Summer Romper I made for my daughter from Purl Soho, I was looking at all their free tutorials and stumbled upon just the right project.
|Gathered Skirt for All Ages|
The Before: This pattern has mostly been used in the girls' sizes. I found only one existing review of the skirt having been made in a women's size and she declared her desire for a less full skirt. Personally, I like a full skirt so I didn't change the standard 2.5 waist ratio. If you don't like so much flounce...decrease the width of the panels, just make sure you have enough room to get it past your hips. Otherwise, the only pattern alteration was to shorten the length a few inches to fit my petite stature and get more use from my mere 2 yards of fabric.
The During: I decided to top stitch the pockets. I contemplated not edge-stitching along the side of the pockets but decided since it was white stitching atop mostly white fabric it wouldn't stand out as it did in the tutorial pictures. The waist elastic...I had to fiddle with that bit, a lot, until it finally stayed put where I wanted it on my body, but that will be different for every single woman. And I know a lot of people who look down on the elastic waist but, it's so simple to install and so forgiving when your waist size fluctuates so often. Plus, I'm out of zippers at the moment.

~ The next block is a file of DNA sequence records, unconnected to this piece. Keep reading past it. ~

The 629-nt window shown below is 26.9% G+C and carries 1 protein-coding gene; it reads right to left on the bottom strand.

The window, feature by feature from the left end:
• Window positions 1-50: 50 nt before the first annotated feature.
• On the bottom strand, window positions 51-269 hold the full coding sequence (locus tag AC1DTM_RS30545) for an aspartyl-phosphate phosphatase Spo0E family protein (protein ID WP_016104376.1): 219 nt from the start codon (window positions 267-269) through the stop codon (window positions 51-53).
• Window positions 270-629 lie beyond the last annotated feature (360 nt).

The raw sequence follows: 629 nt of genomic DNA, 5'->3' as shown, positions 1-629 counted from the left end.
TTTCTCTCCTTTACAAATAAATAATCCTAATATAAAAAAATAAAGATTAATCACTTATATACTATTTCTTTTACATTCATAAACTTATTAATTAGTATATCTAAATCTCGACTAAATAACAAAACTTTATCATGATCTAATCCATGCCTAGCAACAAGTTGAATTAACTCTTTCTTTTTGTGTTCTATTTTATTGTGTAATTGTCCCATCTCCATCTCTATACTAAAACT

The Future: I will probably do french seams on the side panels and leave off the edge stitching. And I will shorten the pockets along with the overall length. They're about an inch too deep for my short arms. I just didn't think about that possibility when I shortened the main panels.
Is it the most elegant skirt ever? No. But that's not what drew me to the pattern. It's the pockets. POCKETS! Oh the utility of this skirt! For me, it's a perfect departure from the 7-year-old much worn sweat-shorts that were a postpartum solution to my wardrobe woes. I paired it simply with a matching tank top, dropped my phone into one pocket, my keys to the other, and then I was off to the store (literally...we needed dog food and groceries).
|The Outtakes: When your photographer isn't a photographer and you aren't a
It gets interesting...and a bit frustrating.